In this blog, our award-winning volunteer, Emma discusses her role as a Creative Writing Facilitator for the St Mungo’s Recovery College and why she recommends volunteering to everyone.
A bit about me…
I am a creative writing facilitator for St Mungo’s Recovery College, which I’ve been doing for two and a half years. Before lockdown I facilitated a two-hour session in London every week, then after the first lockdown hit we converted that to an online session twice a week for about three months, and now once a week, on Tuesdays from 11am to1.15pm
How did I start volunteering?
Long story! I went to university as an adult and gained a creative writing degree. When I graduated, I started volunteering facilitating creative writing workshops for charities including the 999 Club in Deptford and Salvation Army. Then I worked in a prison full time. My job at the prison had nothing to do with creative writing and my mental health suffered as a result. I had to get back to doing what I was good at, and what I enjoyed. A friend of mine had done some volunteering at the St Mungo’s Recovery College (now the Digital Recovery College) and recommended it. He introduced me so that I could begin to get back on track.
Every week is different.
I don’t follow a specific curriculum, I offer prompts to inspire writing. It could be music, stories, items, images – because we’re online at the moment students are able to collect items from their own space to write about which is great. I simply concentrate on providing a safe, nurturing space for students to express themselves freely.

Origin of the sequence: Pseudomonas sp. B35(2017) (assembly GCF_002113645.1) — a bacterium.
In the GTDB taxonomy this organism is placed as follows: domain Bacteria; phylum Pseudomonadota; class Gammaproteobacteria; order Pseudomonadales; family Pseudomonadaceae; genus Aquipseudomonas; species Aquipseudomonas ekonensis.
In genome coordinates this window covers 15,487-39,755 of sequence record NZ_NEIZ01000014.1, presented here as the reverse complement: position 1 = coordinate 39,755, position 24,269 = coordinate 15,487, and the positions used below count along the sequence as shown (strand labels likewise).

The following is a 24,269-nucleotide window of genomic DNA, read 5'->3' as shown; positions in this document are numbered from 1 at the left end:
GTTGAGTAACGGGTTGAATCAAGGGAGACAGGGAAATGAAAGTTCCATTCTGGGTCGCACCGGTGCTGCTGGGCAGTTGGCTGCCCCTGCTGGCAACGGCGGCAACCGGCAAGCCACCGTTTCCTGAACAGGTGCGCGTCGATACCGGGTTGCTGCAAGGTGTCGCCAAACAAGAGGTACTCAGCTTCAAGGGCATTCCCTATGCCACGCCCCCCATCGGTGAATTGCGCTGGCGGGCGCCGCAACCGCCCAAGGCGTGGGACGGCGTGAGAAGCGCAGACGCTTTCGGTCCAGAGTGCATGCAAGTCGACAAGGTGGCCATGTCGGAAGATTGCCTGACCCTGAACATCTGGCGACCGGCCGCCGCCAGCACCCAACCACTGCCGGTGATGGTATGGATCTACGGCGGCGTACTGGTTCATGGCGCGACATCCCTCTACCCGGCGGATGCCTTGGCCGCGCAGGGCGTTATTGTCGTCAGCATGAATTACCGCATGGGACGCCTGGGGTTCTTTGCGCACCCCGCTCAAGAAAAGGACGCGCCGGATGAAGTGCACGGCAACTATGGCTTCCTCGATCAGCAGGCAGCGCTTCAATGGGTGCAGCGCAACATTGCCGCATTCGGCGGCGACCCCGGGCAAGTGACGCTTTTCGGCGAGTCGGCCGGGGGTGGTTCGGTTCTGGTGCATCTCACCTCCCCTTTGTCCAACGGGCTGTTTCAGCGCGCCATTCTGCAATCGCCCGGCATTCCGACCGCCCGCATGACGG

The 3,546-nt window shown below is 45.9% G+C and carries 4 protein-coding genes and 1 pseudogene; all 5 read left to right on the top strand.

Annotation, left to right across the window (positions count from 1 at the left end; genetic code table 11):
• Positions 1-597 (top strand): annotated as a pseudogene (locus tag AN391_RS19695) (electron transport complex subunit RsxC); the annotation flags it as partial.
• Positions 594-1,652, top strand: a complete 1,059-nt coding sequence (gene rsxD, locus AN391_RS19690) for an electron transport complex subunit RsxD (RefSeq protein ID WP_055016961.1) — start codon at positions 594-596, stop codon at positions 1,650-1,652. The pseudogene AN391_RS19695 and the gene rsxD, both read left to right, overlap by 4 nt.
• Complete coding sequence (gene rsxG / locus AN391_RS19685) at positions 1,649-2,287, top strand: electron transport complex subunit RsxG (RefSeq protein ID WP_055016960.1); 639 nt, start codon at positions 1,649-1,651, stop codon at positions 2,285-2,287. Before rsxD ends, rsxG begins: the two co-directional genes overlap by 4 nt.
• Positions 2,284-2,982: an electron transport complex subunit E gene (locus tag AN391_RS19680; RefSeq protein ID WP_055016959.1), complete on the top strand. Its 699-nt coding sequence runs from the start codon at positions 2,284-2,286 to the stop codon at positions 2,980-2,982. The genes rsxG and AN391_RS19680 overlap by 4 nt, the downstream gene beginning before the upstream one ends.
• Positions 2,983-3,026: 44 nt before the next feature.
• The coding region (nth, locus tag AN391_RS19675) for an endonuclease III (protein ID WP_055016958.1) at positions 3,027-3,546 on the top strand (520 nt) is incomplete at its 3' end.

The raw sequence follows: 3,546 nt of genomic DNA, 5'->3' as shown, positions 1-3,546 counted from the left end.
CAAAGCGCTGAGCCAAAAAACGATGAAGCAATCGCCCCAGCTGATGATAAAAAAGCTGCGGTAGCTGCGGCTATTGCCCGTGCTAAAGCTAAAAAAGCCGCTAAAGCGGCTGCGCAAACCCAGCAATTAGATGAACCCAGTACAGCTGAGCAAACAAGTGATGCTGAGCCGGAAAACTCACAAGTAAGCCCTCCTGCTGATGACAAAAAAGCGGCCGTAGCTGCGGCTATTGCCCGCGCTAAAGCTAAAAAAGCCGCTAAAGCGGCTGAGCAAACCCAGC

I don’t call myself a tutor as I don’t believe creative writing can be taught. I call myself a facilitator; I provide students with the space to express the voice that belongs to them – you can’t ‘teach’ that.
Students sign up for the class at the start of term (the Recovery College usually has four terms a year) but then numbers will vary week to week. Last year we had 11-14 people attending on average, sometimes up to 20. Recently we’ve been starting our sessions with a dance which has brought a lot of joy and positive energy. We also do occasional meditations, which again is a benefit of being online. I wouldn’t suggest this in person because some students may not feel comfortable closing their eyes in public. Many students have expressed how much they enjoy meditating together.
The rewards are indescribable.
We’re so much more than just a writing class – we are a gathering of beautiful human beings. I wouldn’t name it a therapeutic or wellbeing workshop, but there is that essence to it because we are coming together and communicating from our hearts and souls.
The students give me so much; their ability to show up, their vulnerability, their bravery, how truthful they are in their writing. And I have the privilege of hearing all their voices!
To anyone thinking about volunteering, I’d say, ‘go for it’, you have nothing to lose. Be open. It’s not just about what you give… you get back what you give ten-fold.
Find out more about volunteering at St Mungo’s here.